Two frequent problems in sex research depend on survey methods. First of all, most people tend to be less than perfectly objective when answering questions about their sex lives, so to obtain reliable data you usually have to resort to indirect observation. Even more influent, however, is the lack of consensus about what many terms actually mean. A typical example is how the number of people enjoying BDSM play varies from 8 to 12.5% depending on which survey you look at: is having sex while blindfolded and with your hands bound enough to qualify as ‘BDSM’? Or must whips and crops be part of the game? And what about strap-ons? And huge strap-ons?
Keeping this in mind, the Kinsey Institute recently analyzed the results of surveys estimating the number of adult LGBT (that is: lesbian, gay, bisexual and transgendered) people in the United States, to understand the percentage of non-heteronormativeindividuals in that society. While the layman’s perception is that 25% of Americans are homosexuals, the actual, raw and surprising data apparently state that the real figure dropped from 10% in the Fifties to 3.4% today – but is this true?
To cut a long story short… Yes. And no.
In fact, the original one-in-ten estimate referred to people who had had any nontraditional experience, but included many who still identified with the predominant heterosexual model. The 3.4 figure is instead counting just those who are openly identifying with alternative orientations. Which, as Kinsey researchers pointed out, is quite impressive: this means that roughly one in twenty-five Americans has come out as a LGBT person!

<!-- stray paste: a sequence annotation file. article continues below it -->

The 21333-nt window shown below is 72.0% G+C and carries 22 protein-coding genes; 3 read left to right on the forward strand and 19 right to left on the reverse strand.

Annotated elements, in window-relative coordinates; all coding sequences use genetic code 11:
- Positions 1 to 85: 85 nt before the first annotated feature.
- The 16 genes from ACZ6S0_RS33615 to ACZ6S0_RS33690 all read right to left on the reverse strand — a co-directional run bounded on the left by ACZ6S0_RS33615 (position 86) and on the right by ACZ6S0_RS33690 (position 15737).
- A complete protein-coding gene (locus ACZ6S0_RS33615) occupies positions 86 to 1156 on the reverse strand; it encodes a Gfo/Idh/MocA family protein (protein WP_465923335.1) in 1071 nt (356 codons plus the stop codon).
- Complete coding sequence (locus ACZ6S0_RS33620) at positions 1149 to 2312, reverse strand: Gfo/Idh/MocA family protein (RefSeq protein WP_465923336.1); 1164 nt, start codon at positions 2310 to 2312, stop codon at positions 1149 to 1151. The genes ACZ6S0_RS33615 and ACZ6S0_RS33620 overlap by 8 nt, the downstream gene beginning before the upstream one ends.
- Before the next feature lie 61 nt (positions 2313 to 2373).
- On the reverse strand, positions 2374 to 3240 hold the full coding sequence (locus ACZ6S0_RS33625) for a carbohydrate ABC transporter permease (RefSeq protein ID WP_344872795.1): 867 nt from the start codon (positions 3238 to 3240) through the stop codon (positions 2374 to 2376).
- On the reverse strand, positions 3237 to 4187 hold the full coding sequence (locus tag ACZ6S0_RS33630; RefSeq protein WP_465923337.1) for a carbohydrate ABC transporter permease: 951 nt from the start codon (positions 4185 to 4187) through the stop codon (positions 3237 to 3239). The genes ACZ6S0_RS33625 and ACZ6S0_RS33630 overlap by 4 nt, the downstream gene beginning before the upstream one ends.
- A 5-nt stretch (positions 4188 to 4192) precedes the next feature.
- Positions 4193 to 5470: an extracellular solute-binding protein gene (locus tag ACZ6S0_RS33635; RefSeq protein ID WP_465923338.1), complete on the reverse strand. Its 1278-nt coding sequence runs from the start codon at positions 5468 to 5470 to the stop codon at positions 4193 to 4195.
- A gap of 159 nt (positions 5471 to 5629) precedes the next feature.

But the latest Gallup/Williams Institute poll on the subject had even more surprises in store for number crunchers everywhere. Some of its questions were designed to assess the sociodemographic profile of the LGBT population in North America, and the picture they painted is rather different from what everybody was expecting. Here are, briefly, some especially notable information:
- There are slightly more LGBT women than men (3.6 versus 3.3%)… not counting that the majority of transpeople was born male but is now identifying as female;
- There are more young LGBT persons than older ones, with a steady decrease from 6% up to 29 years old to 1.9% for over-65 individuals;
- Remember the “wealthy gay” stereotype? Think again: most LGBT people earn definitely low incomes, and haven’t completed university;
- While 54% of heterosexuals are married and 23% single, 20% of LGBT people are married, 18% living with a partner and 48% single. Both heterosexual and LGBT women have children in 32% of the cases, but only 16% of LGBT men do compared to 31% straights;
- Only 13% of LGBTs are going to support Romney in the upcoming election, compared to 30% of heterosexual Americans. Go figure.